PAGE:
Digital Film Tools is an offshoot of a Los Angeles-based full-service visual effects facility specializing in feature film and television special effects. Snap is available for download or purchase at: www.digitalfilmtools.com for $50.

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StoryViz 2 To Ship in Late February 2006

REALVIZ, a leader in image processing software development, will now ship version 2 of StoryViz, their 3D previz and storyboarding software, from the end of February 2006. REALVIZ StoryViz enables directors, visual effects supervisors, 3D animators, graphic artists, and film-makers of all levels to prepare, in real time, each sequence of a movie with an amazing level of detail.

Version 2 of StoryViz, which debuted at the Siggraph exhibition in Los Angeles in July 2005, was showcased along with a selection of the other REALVIZ applications at this week's IMAGINA show, which took place at the Grimaldi Forum in Monaco from February 2006. StoryViz enables movie-makers to prototype each individual scene and to simulate complex shots, in real time. It is based on a powerful 3D rendering engine and a complete set of non-linear editing tools to create, edit and author all the components of a 3D scene. With StoryViz, you can do the following:

  • Create 3D scenes: either by importing elements from Maya, Autodesk 3ds Max, or REALVIZ ImageModeler.
  • Create actors directly in StoryViz from a series of predefined human characters, and animate them using posing information or pre-set animations.
  • Define, locate and animate cameras and lights.
  • Edit and compose sequences using a set of non-linear editing tools.
  • Add comments and paint drawings.
  • Preview sequences in real time.
  • Generate composited sequences/video rushes, or export data to Maya or 3ds Max for further rendering.
  • Create HTML pages with accompanying text for detailed step-by-step storyboards.

Version 2 of StoryViz now offers a range of new features, designed specifically to streamline the previz workflow, including the following:

  • Drag and drop of .OBJ object and .GBX files into the application.
  • FBX file format support.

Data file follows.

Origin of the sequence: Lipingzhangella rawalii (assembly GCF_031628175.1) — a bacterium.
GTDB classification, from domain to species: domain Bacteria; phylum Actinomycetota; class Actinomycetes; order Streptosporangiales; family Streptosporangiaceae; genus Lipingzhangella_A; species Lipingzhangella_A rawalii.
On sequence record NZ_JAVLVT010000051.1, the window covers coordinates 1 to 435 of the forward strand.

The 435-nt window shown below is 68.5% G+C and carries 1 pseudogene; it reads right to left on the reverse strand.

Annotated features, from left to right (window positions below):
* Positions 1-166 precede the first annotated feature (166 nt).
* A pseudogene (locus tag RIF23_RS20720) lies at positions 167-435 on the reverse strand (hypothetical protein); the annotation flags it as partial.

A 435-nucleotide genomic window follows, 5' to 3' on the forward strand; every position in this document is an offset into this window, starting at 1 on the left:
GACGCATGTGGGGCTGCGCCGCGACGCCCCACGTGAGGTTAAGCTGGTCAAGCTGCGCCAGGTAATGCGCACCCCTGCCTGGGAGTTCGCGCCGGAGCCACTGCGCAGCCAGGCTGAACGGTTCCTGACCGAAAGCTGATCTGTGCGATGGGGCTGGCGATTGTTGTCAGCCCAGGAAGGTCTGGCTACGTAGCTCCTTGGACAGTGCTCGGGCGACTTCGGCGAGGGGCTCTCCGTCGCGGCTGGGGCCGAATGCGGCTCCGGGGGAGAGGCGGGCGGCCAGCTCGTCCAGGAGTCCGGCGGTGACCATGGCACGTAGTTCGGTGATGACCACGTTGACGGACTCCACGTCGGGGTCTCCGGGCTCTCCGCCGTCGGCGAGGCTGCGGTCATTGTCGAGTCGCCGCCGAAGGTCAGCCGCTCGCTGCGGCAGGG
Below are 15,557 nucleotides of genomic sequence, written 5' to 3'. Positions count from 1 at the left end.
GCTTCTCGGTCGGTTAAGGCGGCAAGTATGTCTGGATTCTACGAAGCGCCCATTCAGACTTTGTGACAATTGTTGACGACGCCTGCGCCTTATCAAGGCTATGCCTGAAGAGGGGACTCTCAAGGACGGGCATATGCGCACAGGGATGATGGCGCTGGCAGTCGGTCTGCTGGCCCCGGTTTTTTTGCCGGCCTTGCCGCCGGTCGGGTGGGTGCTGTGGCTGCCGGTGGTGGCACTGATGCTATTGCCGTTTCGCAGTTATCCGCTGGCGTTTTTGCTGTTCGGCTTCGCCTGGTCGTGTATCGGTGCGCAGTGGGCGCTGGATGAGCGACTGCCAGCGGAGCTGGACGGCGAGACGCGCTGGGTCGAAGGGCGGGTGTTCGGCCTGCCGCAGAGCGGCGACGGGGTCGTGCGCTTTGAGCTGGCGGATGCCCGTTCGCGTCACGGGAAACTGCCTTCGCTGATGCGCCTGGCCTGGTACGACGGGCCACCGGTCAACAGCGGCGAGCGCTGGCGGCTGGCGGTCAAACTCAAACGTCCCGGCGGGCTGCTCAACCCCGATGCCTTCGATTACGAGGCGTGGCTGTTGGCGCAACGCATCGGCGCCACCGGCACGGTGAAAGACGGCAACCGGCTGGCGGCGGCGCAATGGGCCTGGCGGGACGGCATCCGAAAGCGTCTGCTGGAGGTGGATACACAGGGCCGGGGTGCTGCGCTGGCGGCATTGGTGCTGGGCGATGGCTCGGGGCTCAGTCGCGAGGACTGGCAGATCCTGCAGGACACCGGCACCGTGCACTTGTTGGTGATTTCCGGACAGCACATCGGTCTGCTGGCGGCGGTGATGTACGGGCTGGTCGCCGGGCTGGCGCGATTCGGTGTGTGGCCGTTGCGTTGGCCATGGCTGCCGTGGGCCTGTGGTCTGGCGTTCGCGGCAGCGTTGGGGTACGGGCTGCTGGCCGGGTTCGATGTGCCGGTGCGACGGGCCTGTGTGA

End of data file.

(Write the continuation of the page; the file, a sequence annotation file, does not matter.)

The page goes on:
• Import of tracked camera data and image planes from REALVIZ MatchMover Pro.
  • Import of 3D environments created using VTour, REALVIZ' latest image-based modeling software from panoramas.
  • The ability to define customized characters using a predefined skeleton, inside Maya or 3ds Max, to create the actors required for your particular sequence.
  • Full visual control and editing of cameras, lights and object trajectories, in 3D.
  • Support for animated textures.
  • Rotation and translation constraints for objects, actors, lights and cameras.
  • Measuring tool in 3D.
  • Direct export of sound volume variations in the final avi file.
  • Sequence fade control to selectable color.

StoryViz is available for Microsoft Windows 2000/XP through REALVIZ resellers worldwide at a price point of 990 Euros/$1,200 US excl. VAT. A demo version of StoryViz 1 is currently available for download from the REALVIZ website, with version 2 following around the end of February 2006. For further information on StoryViz, please go to http://www.realviz.com/products/svz/index.php.

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Alera DVD/CD Publishers Now Available at Micro Center

Alera Technologies, Inc., developer and manufacturer of Aleratec USB, DVD/CD duplicating, recording, and digital imaging solutions, has announced that its DVD/CD Copy Cruiser Pro LS personal publisher and its 1:4 DVD/CD Tower Publisher LS production publisher are available at Micro Center, bringing affordable disc publishing to retail customers. Not only are Aleratec disc publishers available at www.microcenter.com, they are available chain-wide, off the shelf, at Micro Center retail stores.

Aleratec publishers implement the LightScribe Direct Disc Labeling technology. Until now, DVD/CD disc publishing required the integration of direct-to-disc printers that dramatically increase the cost of a publishing system. LightScribe is a technology that offers consumers and businesses a simple, no-hassle way to burn professional-looking, silkscreen-quality labels on their CDs and DVDs. Using the same laser that burns data in their disc drives, customers burn their data as always, flip the disc over, reinsert it into the drive and burn precise, iridescent labels, eliminating the need for an integrated printer and making Aleratec publishers much more affordable.

All that is required for LightScribe disc printing is LightScribe-enabled media. There are no expensive ink cartridges, no messy markers or adhesive labels, just amazingly clear labels right before your eyes. This adds up to the lowest cost of ownership of any disc publishing system.

The 1:1 DVD/CD Copy Cruiser Pro LS was the first LightScribe disc publisher. It records/duplicates DVDs and CDs and laser etches custom silkscreen-quality labels directly on the discs without a printer. The 1:1 DVD/CD Copy Cruiser Pro LS (Aleratec Part No. 260148, Micro Center SKU 545186) has an Estimated Street Price of $399. The 1:1 DVD/CD Copy Cruiser Pro LS is at least an order of magnitude lower priced than most solutions offering DVD/CD duplicating and label printing functionality. 1:4 DVD/CD Tower Publisher LS supports up to 4 simultaneous DVD/CD Copies or Recordings, or produces up to 4 simultaneous silk screen quality LightScribe labeled discs. You can create your own custom labels, with text and graphics, using the unique Aleratec Disc Publishing Software Suite, powered by Droppix, included FREE! with purchase. The 1:4 DVD/CD Tower Publisher LS (Aleratec Part No. 260150, Micro Center SKU 943498), is the only LightScribe DVD/CD Production Publisher and it is available only from Aleratec.